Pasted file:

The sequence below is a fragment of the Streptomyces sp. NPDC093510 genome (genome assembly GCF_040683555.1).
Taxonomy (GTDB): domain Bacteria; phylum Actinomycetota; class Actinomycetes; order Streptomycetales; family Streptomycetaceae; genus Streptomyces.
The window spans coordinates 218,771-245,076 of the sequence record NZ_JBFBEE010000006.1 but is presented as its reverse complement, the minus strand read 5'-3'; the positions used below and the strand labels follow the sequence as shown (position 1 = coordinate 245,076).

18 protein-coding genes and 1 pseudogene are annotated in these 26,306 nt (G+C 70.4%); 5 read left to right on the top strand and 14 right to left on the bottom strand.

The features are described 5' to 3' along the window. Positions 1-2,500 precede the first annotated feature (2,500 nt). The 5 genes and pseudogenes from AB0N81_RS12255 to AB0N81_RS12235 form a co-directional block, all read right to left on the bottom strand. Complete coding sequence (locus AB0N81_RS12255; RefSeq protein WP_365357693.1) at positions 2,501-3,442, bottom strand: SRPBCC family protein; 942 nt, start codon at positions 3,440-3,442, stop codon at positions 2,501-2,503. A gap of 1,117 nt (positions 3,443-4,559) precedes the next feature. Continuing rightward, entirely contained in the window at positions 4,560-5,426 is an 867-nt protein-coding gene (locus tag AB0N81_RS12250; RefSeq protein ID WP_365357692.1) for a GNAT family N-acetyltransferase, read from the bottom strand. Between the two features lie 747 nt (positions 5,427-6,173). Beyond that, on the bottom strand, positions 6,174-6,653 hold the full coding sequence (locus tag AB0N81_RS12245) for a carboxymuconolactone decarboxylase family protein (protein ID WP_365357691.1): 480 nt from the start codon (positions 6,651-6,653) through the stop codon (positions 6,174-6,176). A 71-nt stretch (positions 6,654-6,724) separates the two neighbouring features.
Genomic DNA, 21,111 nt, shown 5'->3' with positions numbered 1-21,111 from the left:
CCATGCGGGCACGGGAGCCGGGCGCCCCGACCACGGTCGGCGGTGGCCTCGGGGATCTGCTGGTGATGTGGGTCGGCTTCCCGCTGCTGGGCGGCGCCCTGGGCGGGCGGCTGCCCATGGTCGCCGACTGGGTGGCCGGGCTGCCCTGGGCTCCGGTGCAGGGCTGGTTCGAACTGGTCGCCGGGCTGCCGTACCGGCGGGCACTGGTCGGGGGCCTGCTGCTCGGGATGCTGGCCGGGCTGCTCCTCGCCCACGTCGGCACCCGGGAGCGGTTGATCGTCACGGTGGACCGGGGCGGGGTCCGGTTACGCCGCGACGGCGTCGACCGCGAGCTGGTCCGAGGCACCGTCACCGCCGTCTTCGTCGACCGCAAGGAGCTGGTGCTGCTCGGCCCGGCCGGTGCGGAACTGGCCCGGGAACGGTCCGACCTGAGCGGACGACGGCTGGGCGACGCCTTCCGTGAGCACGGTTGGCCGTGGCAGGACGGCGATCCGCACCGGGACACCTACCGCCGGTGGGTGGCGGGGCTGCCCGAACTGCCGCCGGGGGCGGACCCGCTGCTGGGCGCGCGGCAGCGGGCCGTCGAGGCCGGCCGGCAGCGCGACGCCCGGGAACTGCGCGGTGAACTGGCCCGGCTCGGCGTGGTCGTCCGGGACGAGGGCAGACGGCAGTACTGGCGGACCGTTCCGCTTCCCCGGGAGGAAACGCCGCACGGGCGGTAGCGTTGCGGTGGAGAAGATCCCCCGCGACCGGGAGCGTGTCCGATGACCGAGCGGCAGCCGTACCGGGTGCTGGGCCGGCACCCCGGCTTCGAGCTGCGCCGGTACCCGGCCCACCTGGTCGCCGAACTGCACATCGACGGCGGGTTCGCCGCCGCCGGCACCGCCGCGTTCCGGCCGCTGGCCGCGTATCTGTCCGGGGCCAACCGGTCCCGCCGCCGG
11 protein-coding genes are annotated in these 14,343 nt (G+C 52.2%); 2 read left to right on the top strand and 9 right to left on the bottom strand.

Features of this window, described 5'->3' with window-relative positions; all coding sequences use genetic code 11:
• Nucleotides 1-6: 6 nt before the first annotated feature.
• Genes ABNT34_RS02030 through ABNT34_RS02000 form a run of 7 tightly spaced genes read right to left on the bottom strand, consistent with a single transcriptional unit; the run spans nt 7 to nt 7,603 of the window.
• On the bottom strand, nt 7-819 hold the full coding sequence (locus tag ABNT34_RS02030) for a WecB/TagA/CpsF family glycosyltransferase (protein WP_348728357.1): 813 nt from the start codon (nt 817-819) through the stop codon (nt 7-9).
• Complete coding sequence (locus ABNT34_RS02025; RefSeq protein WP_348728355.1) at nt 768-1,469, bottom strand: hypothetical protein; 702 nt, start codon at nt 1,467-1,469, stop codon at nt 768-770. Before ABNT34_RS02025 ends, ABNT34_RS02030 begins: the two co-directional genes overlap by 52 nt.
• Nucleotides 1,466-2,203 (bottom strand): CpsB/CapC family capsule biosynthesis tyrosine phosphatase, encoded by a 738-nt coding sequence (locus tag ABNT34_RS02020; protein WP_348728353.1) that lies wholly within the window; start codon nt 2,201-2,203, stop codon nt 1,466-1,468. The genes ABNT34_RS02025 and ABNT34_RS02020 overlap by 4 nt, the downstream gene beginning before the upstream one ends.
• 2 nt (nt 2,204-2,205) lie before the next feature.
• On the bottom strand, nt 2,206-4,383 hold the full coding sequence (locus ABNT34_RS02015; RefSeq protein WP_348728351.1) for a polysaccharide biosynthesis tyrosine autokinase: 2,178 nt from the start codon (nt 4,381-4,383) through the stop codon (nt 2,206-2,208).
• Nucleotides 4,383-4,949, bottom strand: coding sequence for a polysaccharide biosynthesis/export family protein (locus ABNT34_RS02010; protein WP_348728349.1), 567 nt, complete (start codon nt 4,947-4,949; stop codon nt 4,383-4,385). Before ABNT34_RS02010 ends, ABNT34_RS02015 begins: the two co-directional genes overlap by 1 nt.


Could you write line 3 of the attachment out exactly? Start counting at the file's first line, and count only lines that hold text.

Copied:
The window spans coordinates 218,771-245,076 of the sequence record NZ_JBFBEE010000006.1 but is presented as its reverse complement, the minus strand read 5'-3'; the positions used below and the strand labels follow the sequence as shown (position 1 = coordinate 245,076).